A Montana district court judge last week issued an order in favor of solar developers, ruling that the state's Public Service Commission intentionally disadvantaged small solar projects in violation of the Public Utility Regulatory Policies Act (PURPA).
The ruling comes after a June 2017 audio recording captured Commissioner Bob Lake acknowledging that cuts to compensation rates the commission had approved that morning were likely deep enough to kill small solar projects. After the recording was released, a number of solar developers in the state filed suit against NorthWestern and the PSC.
The PSC cut the rates utilities have to pay solar producers under PURPA by 40%, from $66/MWh to $31/MWh, and cut contracts from 25 to 15 years. District Judge James Manley's order gives the PSC 20 days to come up with new compensation rates and restore contracts to 25 years.
The judge's ruling last week is a win for solar developers after a long fight between the state's dominant utility, NorthWestern Energy, and independent developers over the prices paid to renewable energy projects under PURPA in the state.
"This decision is an important step in beating back NorthWestern's ongoing attempts to kill competition from clean and affordable renewables," Earthjustice attorney Jenny Harbine, who represented the solar developers, said in a statement.
Vote Solar, Montana Environmental Information Center and Cypress Creek Renewables filed the lawsuit in 2017 against the PSC and NorthWestern.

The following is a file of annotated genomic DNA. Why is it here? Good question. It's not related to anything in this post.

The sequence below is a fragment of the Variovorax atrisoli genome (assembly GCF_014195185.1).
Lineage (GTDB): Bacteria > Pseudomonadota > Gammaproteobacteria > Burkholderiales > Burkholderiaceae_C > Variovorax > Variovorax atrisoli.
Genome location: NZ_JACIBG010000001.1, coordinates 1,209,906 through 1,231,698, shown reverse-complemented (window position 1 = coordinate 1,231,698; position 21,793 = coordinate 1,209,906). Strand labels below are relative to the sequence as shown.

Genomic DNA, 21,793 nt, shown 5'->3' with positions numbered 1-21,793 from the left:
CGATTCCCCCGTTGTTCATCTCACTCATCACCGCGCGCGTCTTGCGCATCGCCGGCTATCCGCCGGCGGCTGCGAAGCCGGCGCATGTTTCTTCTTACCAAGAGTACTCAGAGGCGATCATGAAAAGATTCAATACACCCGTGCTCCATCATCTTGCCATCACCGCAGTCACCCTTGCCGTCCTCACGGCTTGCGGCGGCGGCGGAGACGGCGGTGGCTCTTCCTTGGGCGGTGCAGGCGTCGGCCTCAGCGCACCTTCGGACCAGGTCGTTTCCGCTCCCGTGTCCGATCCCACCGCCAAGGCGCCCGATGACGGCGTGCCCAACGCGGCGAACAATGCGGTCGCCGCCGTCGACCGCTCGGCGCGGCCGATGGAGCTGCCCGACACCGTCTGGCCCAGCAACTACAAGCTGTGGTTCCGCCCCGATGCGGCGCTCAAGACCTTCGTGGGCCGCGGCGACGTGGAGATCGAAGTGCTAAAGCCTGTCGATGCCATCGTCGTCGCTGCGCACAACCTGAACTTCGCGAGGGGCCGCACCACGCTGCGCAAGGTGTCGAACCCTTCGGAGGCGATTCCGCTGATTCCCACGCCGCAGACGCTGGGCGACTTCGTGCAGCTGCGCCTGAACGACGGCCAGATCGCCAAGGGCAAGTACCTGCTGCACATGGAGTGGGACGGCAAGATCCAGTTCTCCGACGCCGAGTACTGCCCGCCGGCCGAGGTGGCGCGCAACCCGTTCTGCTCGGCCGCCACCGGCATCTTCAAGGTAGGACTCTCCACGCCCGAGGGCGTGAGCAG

"The Commission's decision is a death knell for small solar development in Montana at a time when demand for renewable energy is growing, the cost of producing renewable energy is at an all-time low, and NorthWestern has claimed a significant need for electric capacity that solar and wind developers are well-positioned to supply," the lawsuit said.
Developers filed the suit after local media released a tape the day after the PSC's ruling in which Commissioner Lake admitted to PSC staff that the rates would effectively kill small projects.
"The 20 year might do it if the price doesn't, and honestly at this low price I can't imagine anyone going to get into it, so it becomes a totally moot point because just dropping the rate that much probably took care of the whole thing," said Lake.
Contentions between third party solar developers and NorthWestern were ongoing at the time, and the PSC had previously issued orders in favor of the utility.
The $66/MWh rate was set in 2012, but in June 2016, regulators surprised solar developers by issuing an emergency order to put those payments on hold after pressure from NorthWestern. There were 97 solar applications submitted at the time of the order, which the utility said were higher priced than renewable generation it could procure on the open market, outside the provisions of PURPA.
In December 2016, the Federal Energy Regulatory Committee rejected the PSC's decision, saying the action was inconsistent with the terms of PURPA.
The judge last week also ruled that the PSC could not constrain NorthWestern to the same contract lengths as third party developers, a small victory for the utility which now has more flexibility in its pricing agreements. The utility has not yet decided if it will appeal the case, according to the Montana Billings Gazette.
CORRECTION: A previous version of this article misidentified one of the parties to the 2017 lawsuit against the PSC and NorthWestern. It was Cypress Creek Renewables.